Tony Mastroianni Review Collection

The Tales of Hoffman out West

Cleveland Press February 19, 1971

"Little Big Man" is playing at local theaters. Comedy western. adults, older teens. In the cast are Dustin Hoffman, Chief Dan George, Martin Balsam, Faye Dunaway, Richard Mulligan. Running time: 135 minutes.

"Little Big Man" is a mixture of comedy, satire, black humor, epic western and message movie. If it had tried less for a message the other elements would have worked better and the message would have emerged on its own.

As it is "Little Big Man" works beautifully for about the first hour of its more than two hour length; after that it is overly single-minded in its preachment on the horrors of Indian genocide.

But during that early part of the film "Little Big Man" is a raucously funny work as bit by irreverent bit it deflates the western legend as expounded in hundreds of western movies.

IT IS A TALL tale told by 121-year-old Jack Crabb (Dustin Hoffman) who claims to be the only white survivor of Custer's last stand.

The tale is not only tall but long-winded starting back when Jack and his sister are the lone survivors of a wagon-train massacre. He is adopted by the Cheyenne (who call themselves the human beings) and raised by an adopted grandfather played by Chief Dan George.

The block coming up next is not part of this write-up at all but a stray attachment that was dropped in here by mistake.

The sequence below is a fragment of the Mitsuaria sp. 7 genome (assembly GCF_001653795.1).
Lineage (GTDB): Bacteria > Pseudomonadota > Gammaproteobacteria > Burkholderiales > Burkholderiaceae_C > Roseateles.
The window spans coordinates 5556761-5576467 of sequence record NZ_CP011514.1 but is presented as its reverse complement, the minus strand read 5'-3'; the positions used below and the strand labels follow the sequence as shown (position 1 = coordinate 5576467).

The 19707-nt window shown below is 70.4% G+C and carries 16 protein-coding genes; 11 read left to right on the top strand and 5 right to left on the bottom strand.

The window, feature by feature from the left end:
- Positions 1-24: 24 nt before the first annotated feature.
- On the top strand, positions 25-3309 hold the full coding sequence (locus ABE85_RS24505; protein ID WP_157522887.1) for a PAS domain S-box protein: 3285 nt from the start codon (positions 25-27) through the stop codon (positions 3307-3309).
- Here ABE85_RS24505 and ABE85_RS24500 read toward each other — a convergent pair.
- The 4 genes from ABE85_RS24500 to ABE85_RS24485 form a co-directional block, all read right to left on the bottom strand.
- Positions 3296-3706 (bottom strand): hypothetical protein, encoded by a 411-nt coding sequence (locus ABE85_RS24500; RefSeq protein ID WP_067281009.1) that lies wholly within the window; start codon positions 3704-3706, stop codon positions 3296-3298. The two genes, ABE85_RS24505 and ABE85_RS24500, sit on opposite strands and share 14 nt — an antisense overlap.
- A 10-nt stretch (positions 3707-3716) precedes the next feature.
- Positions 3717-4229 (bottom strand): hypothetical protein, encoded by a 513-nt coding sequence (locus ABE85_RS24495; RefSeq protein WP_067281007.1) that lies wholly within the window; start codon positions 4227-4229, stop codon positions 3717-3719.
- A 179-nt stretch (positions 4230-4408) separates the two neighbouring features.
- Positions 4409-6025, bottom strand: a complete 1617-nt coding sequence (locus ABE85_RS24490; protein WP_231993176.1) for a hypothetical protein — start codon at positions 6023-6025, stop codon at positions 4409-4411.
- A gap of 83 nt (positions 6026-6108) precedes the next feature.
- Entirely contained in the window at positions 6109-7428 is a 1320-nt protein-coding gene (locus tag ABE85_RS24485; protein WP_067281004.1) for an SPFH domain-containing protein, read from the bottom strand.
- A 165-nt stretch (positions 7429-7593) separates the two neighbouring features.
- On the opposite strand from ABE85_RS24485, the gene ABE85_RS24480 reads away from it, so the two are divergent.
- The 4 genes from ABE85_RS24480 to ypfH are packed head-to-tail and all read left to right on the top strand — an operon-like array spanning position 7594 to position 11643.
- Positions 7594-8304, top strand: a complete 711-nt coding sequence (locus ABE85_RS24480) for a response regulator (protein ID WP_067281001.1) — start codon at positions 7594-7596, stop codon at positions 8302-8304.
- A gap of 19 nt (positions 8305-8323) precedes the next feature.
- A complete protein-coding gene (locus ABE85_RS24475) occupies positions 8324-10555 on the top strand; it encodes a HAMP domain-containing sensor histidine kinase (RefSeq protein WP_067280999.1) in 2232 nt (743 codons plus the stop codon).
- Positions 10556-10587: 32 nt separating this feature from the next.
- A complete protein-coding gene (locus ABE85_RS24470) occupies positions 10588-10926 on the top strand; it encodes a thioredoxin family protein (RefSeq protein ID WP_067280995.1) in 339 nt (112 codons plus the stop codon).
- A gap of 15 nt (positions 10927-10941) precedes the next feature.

"There is an endless supply of white men and only a limited number of human beings," his grandfather explains which pretty well sums up the message of the movie.

CHIEF DAN GEORGE combines the authenticity and whimsy which director Arthur Penn seemed to be striving for in this film

He is an Everyman ethnic poppa as he greets Hoffman with "My heart soars like an eagle -- let's eat."

Hoffman keeps jumping back and forth between the worlds of human beings and white men, the latter being without exception either despicable or ridiculous.

Rescued by the cavalry he is placed in a minister's home for upbringing, the minister having a nymphomaniac wife (Faye Dunaway). There is a period with a medicine man, Martin Balsam, who keeps losing parts of his anatomy through misadventures.

THERE IS ANOTHER period as a gunslinger, the Soda Pop Kid who can't bring himself to kill anyone once he has seen Wild Bill Hickock gun down a man for no reason.

In between are more periods with the Indian tribe, ahippie squaw, several massacres in which women and children are murdered by white soldiers.

After one raid by General Custer (Richard Mulligan) Hoffman vows to kill Custer but cannot.

BUT IN A LATER episode as a scout for Custer he unwittingly leads him to the Little Big Horn. He advises him not to go there, bu Custer distrusts him and does the opposite.

That Custer was less than noble is true but the depiction is typical of where Director Penn and his writers went wrong. He is made an insane clown and the result is excesses of "Soldier Blue" with laughs mixed with all that blood.